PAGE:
ristvan says, “Until ARGO, it was all a guesstimate.”
Actually, the early pre-ARGO OHC data is derived from observations.
ristvan says, “ARGO shows pretty much what Ron Clutz shows.”
Really? Please show us with a graph and link the source of the data. To the contrary, every OHC dataset I’ve seen shows global OHC increasing in recent years. Are you just making this stuff up, ristvan?
Bob

MarkW

Early data is based on observations, however the quality control for most of those measurements was iffy, and there weren’t enough of them to state with any degree of certainty what the temperature of the entire surface of the ocean, much less anything below about 10 feet or so.
The ARGO buoys have improved the situation, but not enough to really matter. The long term stability of the sensors is in doubt, and there are still 2 to 3 orders of magnitude too few sensors.

Lars P.

ristvan
May 9, 2018 at 10:56 am
Until ARGO, it was all a guesstimate. ARGO shows pretty much what Ron Clutz shows.
ARGO was helped to show what it shows after ARGO data was ‘corrected’ to show warming not cooling. Hear it straight from the horses mouth:
Proudly Presenting: Correcting Ocean’s cooling
https://earthobservatory.nasa.gov/Features/OceanCooling/
As explained inside at first he thought it was a ‘speed bump’ on the road to global warming, but when it continued to cool they realised something must be done. The data is wrong, it cannot be that the ocean is cooling…
And the data got corrected.

afonzarelli

Killer, the thinking goes that the ocean has a temperature gradient. If you raise the SST then the whole ocean forms a new gradient. As that new gradient forms the ocean is warming even though the surface temp is not. (once the new gradient is formed the ocean stops warming and is said to be in a state of equilibrium)…

Ray Boorman

afonzarelli, while the rest of the ocean is warming to match the surface temp, the surface is losing heat to the underlying water.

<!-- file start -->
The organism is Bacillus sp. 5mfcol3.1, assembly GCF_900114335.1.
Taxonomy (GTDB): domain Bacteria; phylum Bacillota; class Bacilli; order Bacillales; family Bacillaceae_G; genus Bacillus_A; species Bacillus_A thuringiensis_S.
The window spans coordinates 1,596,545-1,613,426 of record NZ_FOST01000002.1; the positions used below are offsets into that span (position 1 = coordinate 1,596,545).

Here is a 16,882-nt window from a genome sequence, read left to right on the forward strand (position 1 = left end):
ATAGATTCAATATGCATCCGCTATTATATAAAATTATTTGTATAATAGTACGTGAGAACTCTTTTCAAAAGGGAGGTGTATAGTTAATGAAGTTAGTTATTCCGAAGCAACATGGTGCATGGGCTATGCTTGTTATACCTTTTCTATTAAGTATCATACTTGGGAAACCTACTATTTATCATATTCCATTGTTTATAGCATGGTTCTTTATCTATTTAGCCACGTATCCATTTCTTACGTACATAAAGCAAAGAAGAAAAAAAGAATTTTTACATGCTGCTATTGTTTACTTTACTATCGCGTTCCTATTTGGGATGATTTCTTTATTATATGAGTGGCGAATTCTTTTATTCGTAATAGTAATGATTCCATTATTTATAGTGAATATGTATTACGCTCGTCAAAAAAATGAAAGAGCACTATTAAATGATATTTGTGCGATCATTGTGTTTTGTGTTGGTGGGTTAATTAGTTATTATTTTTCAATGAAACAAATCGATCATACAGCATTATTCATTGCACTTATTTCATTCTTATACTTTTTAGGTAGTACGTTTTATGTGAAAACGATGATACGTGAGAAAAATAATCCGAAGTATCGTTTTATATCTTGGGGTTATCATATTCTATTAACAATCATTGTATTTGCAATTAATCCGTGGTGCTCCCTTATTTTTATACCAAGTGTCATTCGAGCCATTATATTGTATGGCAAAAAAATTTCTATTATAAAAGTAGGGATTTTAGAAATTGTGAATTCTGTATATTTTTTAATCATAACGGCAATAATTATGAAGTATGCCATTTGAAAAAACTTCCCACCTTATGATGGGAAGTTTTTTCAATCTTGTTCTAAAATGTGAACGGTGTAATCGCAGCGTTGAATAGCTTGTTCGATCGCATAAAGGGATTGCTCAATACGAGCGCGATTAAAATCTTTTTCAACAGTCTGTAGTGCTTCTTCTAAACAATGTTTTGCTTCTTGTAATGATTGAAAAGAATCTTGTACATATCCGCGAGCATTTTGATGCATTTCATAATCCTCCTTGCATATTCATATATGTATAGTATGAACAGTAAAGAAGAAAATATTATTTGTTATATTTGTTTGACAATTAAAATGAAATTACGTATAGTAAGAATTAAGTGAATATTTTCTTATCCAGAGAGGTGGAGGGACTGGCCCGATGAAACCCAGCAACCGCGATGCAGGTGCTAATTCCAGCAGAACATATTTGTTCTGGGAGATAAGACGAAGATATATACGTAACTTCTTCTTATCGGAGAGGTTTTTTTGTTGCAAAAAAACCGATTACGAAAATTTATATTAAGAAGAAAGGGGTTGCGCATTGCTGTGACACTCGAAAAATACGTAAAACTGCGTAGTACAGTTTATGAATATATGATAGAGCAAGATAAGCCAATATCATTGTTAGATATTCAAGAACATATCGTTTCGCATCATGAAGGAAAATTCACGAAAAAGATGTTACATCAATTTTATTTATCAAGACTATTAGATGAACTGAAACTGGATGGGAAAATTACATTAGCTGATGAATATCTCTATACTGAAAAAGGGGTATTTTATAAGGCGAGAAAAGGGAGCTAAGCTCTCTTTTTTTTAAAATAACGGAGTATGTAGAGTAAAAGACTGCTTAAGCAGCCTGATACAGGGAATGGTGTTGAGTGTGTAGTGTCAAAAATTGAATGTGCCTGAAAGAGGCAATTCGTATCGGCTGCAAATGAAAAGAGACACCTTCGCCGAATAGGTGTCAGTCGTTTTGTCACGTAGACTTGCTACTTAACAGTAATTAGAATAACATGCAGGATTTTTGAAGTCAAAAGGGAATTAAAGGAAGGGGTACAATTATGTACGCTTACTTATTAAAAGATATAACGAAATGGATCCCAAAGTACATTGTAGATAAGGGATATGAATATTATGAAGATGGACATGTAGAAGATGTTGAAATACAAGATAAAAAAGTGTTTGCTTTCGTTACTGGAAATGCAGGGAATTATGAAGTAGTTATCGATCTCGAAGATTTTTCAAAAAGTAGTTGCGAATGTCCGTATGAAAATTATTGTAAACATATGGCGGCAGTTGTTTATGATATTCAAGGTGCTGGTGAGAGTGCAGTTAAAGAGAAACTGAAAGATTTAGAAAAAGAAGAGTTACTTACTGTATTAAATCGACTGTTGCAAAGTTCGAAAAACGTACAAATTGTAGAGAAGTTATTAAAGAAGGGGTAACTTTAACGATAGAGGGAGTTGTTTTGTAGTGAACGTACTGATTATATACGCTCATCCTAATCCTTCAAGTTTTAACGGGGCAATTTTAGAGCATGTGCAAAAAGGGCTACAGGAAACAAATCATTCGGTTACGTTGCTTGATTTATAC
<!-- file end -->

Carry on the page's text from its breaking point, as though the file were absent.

The whole argument of AGW is about pimples on the surface of the sun – they are incredibly hard to detect, & even less of a concern.

Germonio

The post is talking about air temperatures above the ocean not the ocean temperature itself. So it is basically lying by present data that does not measure what the post claims is it measuring.

zazove

Judith Curry had seen enough 8 years ago:comment image
Here’s an update on the “Inconvenient Plateau”:comment image

afonzarelli

mcleod, that’s nice, but it’s largely irrelevant to those of us living at or above the surface. Surface temps could show cooling over time as the oceans continue to warm faster than evah. If that happens is anybody really going to care about what’s happening in the sea? (think about it)…

zazove

“…Plateau In Global Ocean Temperatures Persists”
Did you miss that bit? Y’know…the headline.
So referring to “Ocean Temperatures” data…., how would you describe it? Misleading? or just careless because they need new glasses?

Kristi Silber

zazove, definitely misleading. This is the kind of stuff that makes the blogosphere such a poor place to get one’s science.

afonzarelli

Tony, the headline was written by Anthony Watts, not by Ron Clutz. If you were to politely get his attention, he would no doubt change the headline to a more objective one. (this sort of thing happens all the time) Just go to the wuwt test page linked up top to find out how best to get anthony’s attention. Probably too late for this particular post, but i’m sure your effort will be appreciated. Here’s the headline at Science Matters: